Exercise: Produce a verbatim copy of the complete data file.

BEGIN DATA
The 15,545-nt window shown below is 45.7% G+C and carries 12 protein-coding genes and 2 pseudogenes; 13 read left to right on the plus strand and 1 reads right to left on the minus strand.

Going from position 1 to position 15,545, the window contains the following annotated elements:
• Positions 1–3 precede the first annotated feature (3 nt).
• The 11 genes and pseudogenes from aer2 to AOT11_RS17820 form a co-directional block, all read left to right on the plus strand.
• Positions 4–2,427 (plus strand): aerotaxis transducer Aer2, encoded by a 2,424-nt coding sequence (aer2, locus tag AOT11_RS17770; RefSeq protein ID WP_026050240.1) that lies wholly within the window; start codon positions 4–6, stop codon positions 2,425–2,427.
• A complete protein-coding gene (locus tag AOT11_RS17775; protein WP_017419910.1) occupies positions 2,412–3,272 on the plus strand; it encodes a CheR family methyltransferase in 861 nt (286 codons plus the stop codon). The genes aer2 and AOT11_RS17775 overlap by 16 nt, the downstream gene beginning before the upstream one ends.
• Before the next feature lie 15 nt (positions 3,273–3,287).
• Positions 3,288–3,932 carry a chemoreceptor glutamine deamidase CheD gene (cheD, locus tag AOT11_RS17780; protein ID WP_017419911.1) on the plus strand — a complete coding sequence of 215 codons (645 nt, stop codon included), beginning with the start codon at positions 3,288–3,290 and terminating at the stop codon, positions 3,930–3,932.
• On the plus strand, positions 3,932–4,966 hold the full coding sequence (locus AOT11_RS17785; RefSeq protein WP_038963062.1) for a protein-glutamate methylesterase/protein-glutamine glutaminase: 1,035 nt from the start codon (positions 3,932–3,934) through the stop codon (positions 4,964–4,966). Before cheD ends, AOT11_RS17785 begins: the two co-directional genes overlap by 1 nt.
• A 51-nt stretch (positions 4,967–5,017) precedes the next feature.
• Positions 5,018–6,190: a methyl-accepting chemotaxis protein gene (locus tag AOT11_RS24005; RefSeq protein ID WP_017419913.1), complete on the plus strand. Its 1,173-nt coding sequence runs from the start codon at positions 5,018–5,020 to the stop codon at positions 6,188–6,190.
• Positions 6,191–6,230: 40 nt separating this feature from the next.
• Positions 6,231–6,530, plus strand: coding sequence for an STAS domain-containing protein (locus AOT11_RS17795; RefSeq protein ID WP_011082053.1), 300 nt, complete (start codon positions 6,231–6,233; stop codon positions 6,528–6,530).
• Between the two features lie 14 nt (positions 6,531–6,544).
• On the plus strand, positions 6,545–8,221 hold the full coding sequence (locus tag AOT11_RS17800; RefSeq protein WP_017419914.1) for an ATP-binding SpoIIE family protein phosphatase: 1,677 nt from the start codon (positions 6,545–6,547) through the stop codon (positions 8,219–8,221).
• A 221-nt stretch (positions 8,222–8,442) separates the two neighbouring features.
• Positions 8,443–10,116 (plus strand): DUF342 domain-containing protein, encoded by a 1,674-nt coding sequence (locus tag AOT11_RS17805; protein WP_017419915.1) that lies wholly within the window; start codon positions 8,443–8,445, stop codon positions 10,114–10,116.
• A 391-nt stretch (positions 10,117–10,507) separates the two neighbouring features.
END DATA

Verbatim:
The 15,545-nt window shown below is 45.7% G+C and carries 12 protein-coding genes and 2 pseudogenes; 13 read left to right on the plus strand and 1 reads right to left on the minus strand.

Going from position 1 to position 15,545, the window contains the following annotated elements:
• Positions 1–3 precede the first annotated feature (3 nt).
• The 11 genes and pseudogenes from aer2 to AOT11_RS17820 form a co-directional block, all read left to right on the plus strand.
• Positions 4–2,427 (plus strand): aerotaxis transducer Aer2, encoded by a 2,424-nt coding sequence (aer2, locus tag AOT11_RS17770; RefSeq protein ID WP_026050240.1) that lies wholly within the window; start codon positions 4–6, stop codon positions 2,425–2,427.
• A complete protein-coding gene (locus tag AOT11_RS17775; protein WP_017419910.1) occupies positions 2,412–3,272 on the plus strand; it encodes a CheR family methyltransferase in 861 nt (286 codons plus the stop codon). The genes aer2 and AOT11_RS17775 overlap by 16 nt, the downstream gene beginning before the upstream one ends.
• Before the next feature lie 15 nt (positions 3,273–3,287).
• Positions 3,288–3,932 carry a chemoreceptor glutamine deamidase CheD gene (cheD, locus tag AOT11_RS17780; protein ID WP_017419911.1) on the plus strand — a complete coding sequence of 215 codons (645 nt, stop codon included), beginning with the start codon at positions 3,288–3,290 and terminating at the stop codon, positions 3,930–3,932.
• On the plus strand, positions 3,932–4,966 hold the full coding sequence (locus AOT11_RS17785; RefSeq protein WP_038963062.1) for a protein-glutamate methylesterase/protein-glutamine glutaminase: 1,035 nt from the start codon (positions 3,932–3,934) through the stop codon (positions 4,964–4,966). Before cheD ends, AOT11_RS17785 begins: the two co-directional genes overlap by 1 nt.
• A 51-nt stretch (positions 4,967–5,017) precedes the next feature.
• Positions 5,018–6,190: a methyl-accepting chemotaxis protein gene (locus tag AOT11_RS24005; RefSeq protein ID WP_017419913.1), complete on the plus strand. Its 1,173-nt coding sequence runs from the start codon at positions 5,018–5,020 to the stop codon at positions 6,188–6,190.
• Positions 6,191–6,230: 40 nt separating this feature from the next.
• Positions 6,231–6,530, plus strand: coding sequence for an STAS domain-containing protein (locus AOT11_RS17795; RefSeq protein ID WP_011082053.1), 300 nt, complete (start codon positions 6,231–6,233; stop codon positions 6,528–6,530).
• Between the two features lie 14 nt (positions 6,531–6,544).
• On the plus strand, positions 6,545–8,221 hold the full coding sequence (locus tag AOT11_RS17800; RefSeq protein WP_017419914.1) for an ATP-binding SpoIIE family protein phosphatase: 1,677 nt from the start codon (positions 6,545–6,547) through the stop codon (positions 8,219–8,221).
• A 221-nt stretch (positions 8,222–8,442) separates the two neighbouring features.
• Positions 8,443–10,116 (plus strand): DUF342 domain-containing protein, encoded by a 1,674-nt coding sequence (locus tag AOT11_RS17805; protein WP_017419915.1) that lies wholly within the window; start codon positions 8,443–8,445, stop codon positions 10,114–10,116.
• A 391-nt stretch (positions 10,117–10,507) separates the two neighbouring features.